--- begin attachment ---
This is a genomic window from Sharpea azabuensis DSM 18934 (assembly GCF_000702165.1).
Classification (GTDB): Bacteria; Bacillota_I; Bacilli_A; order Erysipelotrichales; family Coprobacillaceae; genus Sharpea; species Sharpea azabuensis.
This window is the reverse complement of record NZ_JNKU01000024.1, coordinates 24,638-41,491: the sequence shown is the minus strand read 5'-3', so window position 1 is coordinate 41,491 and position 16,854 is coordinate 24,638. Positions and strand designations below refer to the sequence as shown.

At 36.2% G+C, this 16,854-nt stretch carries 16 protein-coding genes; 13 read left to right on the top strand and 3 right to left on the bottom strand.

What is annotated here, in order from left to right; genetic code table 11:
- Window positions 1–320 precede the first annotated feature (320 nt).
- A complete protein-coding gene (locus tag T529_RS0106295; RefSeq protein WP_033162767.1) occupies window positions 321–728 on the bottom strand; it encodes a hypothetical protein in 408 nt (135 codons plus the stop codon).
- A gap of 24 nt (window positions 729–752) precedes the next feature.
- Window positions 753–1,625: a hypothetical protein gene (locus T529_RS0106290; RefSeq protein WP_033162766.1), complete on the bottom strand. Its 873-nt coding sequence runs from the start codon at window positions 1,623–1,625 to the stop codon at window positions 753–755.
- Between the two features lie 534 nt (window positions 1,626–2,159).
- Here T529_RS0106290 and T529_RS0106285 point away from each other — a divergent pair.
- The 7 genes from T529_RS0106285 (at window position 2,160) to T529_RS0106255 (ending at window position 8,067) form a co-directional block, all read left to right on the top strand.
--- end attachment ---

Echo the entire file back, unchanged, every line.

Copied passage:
This is a genomic window from Sharpea azabuensis DSM 18934 (assembly GCF_000702165.1).
Classification (GTDB): Bacteria; Bacillota_I; Bacilli_A; order Erysipelotrichales; family Coprobacillaceae; genus Sharpea; species Sharpea azabuensis.
This window is the reverse complement of record NZ_JNKU01000024.1, coordinates 24,638-41,491: the sequence shown is the minus strand read 5'-3', so window position 1 is coordinate 41,491 and position 16,854 is coordinate 24,638. Positions and strand designations below refer to the sequence as shown.

At 36.2% G+C, this 16,854-nt stretch carries 16 protein-coding genes; 13 read left to right on the top strand and 3 right to left on the bottom strand.

What is annotated here, in order from left to right; genetic code table 11:
- Window positions 1–320 precede the first annotated feature (320 nt).
- A complete protein-coding gene (locus tag T529_RS0106295; RefSeq protein WP_033162767.1) occupies window positions 321–728 on the bottom strand; it encodes a hypothetical protein in 408 nt (135 codons plus the stop codon).
- A gap of 24 nt (window positions 729–752) precedes the next feature.
- Window positions 753–1,625: a hypothetical protein gene (locus T529_RS0106290; RefSeq protein WP_033162766.1), complete on the bottom strand. Its 873-nt coding sequence runs from the start codon at window positions 1,623–1,625 to the stop codon at window positions 753–755.
- Between the two features lie 534 nt (window positions 1,626–2,159).
- Here T529_RS0106290 and T529_RS0106285 point away from each other — a divergent pair.
- The 7 genes from T529_RS0106285 (at window position 2,160) to T529_RS0106255 (ending at window position 8,067) form a co-directional block, all read left to right on the top strand.